Comments on Google’s new InBox email reader

For better or worse, email remains the primary method computer users exploit for asynchronous communication. So Google’s release of a new reader application, InBox, stimulated my interest. I received an invitation to add the application and thought it might be helpful for readers to provide some comments here in this blog. For readers unfamiliar with the notion of “asynchronous communication”, the easiest way to understand the concept is simply to consider messages largely disconnected from one another. In other words, getting the message from an email does not require a review of the reply that may (or may not) result from it. Popular messaging apps like Whats App, or Facebook Messenger, Google Chat, etc. are all examples of synchronous communication, in other words messages are interdependent and really meaningless without the replies associated with them, even if there is no reply whatsoever. In the latter case the initial message is collected by each of these applications into the folder directly associated with a targeted recipient. In the case of almost any email reader, and in contrast, any sent message can be found in the “sent” folder repository for all sent messages, regardless of the intended recipient.

When I consider an application like Google InBox the important points all have to do with productivity, and, further, the pace at which I can locate information of importance to me, as opposed to all of the other information really of low importance to me. So I admit to liking the way InBox collects my messages into broad groupings: “Social”, “Updates”, “Promos”, etc. I find it easier to get the information I’m after as the result of this rearrangement. Dealing with a reorganized repository of messages is something easy for me to do.

But learning a different way of working with messages, which in the case of InBox amounts to using the new “Sweep”, “Pin” “Bundled”, “Unbundled”, etc features is another matter. I have made little, if any use whatsoever of these new features. Why? There is nothing wrong with how I’m presently working with my email, so I have no motivation to changing it. Learning a different way to work with messages is actually a matter of adopting a new computing technique. Adoption is a big deal and not something I want to get into, right now, for my daily, persistent need to interact with email.

I need an application like InBox to work with all of my email — not just the email I receive via GMail. This capability is presently available with Microsoft Outlook 2013, on my desktop. So I still prefer Outlook 2013, even without the new order to messages I’ve received by using InBox for my Google email aka GMail. I understand this capability will be rolled into GMail, but I would rather see it added to InBox. Perhaps I will have more information to share on this in a later post.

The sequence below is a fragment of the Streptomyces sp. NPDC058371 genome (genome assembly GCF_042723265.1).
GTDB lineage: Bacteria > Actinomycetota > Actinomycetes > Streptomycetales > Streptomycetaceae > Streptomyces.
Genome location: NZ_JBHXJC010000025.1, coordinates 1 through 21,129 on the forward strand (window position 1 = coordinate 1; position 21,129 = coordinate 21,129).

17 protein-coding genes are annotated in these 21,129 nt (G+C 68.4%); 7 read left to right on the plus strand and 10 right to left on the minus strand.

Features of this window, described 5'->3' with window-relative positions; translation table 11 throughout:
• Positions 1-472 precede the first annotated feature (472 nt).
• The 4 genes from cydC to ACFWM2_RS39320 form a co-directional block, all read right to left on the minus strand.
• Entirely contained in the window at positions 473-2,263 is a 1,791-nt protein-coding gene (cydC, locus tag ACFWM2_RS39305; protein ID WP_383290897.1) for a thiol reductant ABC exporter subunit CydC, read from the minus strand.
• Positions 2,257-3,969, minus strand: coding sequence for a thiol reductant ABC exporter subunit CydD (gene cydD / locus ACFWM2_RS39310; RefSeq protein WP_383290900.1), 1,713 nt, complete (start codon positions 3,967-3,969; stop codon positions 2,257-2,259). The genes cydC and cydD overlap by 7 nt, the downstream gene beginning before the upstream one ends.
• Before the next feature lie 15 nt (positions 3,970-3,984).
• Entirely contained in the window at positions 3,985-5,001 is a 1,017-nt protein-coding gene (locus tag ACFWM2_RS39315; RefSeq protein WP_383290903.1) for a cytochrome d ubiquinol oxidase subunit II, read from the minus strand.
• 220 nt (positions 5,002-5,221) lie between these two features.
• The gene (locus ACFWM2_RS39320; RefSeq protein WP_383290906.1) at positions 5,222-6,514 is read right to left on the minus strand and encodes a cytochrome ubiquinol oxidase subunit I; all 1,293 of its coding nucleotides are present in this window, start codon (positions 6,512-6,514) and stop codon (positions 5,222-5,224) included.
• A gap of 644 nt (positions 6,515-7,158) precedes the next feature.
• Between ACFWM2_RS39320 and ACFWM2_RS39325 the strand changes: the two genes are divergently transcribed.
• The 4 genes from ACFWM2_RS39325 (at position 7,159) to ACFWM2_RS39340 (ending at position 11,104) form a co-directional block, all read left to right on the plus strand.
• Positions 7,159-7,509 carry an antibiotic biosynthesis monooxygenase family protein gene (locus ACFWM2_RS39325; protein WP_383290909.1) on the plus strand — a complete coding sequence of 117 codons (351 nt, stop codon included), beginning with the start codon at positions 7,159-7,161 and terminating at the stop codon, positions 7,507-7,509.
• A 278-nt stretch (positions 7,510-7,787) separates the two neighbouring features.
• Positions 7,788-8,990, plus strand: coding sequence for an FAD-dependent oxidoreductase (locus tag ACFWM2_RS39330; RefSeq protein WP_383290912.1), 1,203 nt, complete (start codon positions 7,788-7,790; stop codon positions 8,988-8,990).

A bigger plus, for me, would be to have Google’s search service retrieve and expose relevant email messages from my inboxes based on my queries. Unfortunately the feature is not presently available, neither with Google Search, nor with Bing and/or Cortana.

Ira Michael Blonder

© IMB Enterprises, Inc. & Ira Michael Blonder, 2014 All Rights Reserved


Are Business Tech Consumers Likely to Adopt Cloud Computing for High Use, High Value Applications?

Analysts following cloud computing may want to include a “usefulness” factor into their assessment of how users are adopting these new computing trends. Early examples of how high value applications perform, when clients are located remotely from terminals and screens may not be as promising as one would otherwise expect.

We maintain an Office 365, Enterprise Edition subscription. Once we learned of the “1 TB of OneDrive storage coming to an Office 365 near you” offer from Microsoft, which provides any/all subscribers to Office 365 1 TB of storage, at no additional charge, we decided to back off of using an on premises Linux storage repository and move all of the active, daily storage we need to this OneDrive for Business cloud offer.

Unfortunately, when users are consuming office productivity applications like Word, Excel, or PowerPoint from the Office Professional Plus suite included with an Office 365 enterprise plan, the bi-directional communication required between desktop, remote client, and remote storage can (and in our case does) create a rather unsatisfactory daily computing experience which average users may not be willing to adopt.

Despite maintaining a high-speed fiber optic data connection with the WAN, we are experiencing 10-30 sec latency, literally 100s of times a day, as we create or edit documents which are stored in our OneDrive for Business repository. When the applications subject to this experience were limited to email and browsing web pages, this time drain didn’t amount to much and, therefore, was tolerable for our users. But when high value applications take on the same characteristics, it may not be easy for the “average” business technology consumer to accommodate the experience.

It would seem the same type of procedure is required of businesses using Google Apps for business, especially where the desktop hardware are Chromebooks. This writer thinks resellers like BestBuy opted to “pre-warn” consumers about the unique “flavor” of cloud-intensive computing as the results of a heavy rate of product returns from dissatisfied consumers (caveat: we have no hard statistics on this point, but still note introductory material designed to help consumers “learn more about Chromebooks” before they actually purchase one on BestBuy’s web site).

Bottom line: over time we think a substantial segment of consumers will be reluctant to adopt pure cloud computing for high value applications.

Ira Michael Blonder

© IMB Enterprises, Inc. & Ira Michael Blonder, 2014 All Rights Reserved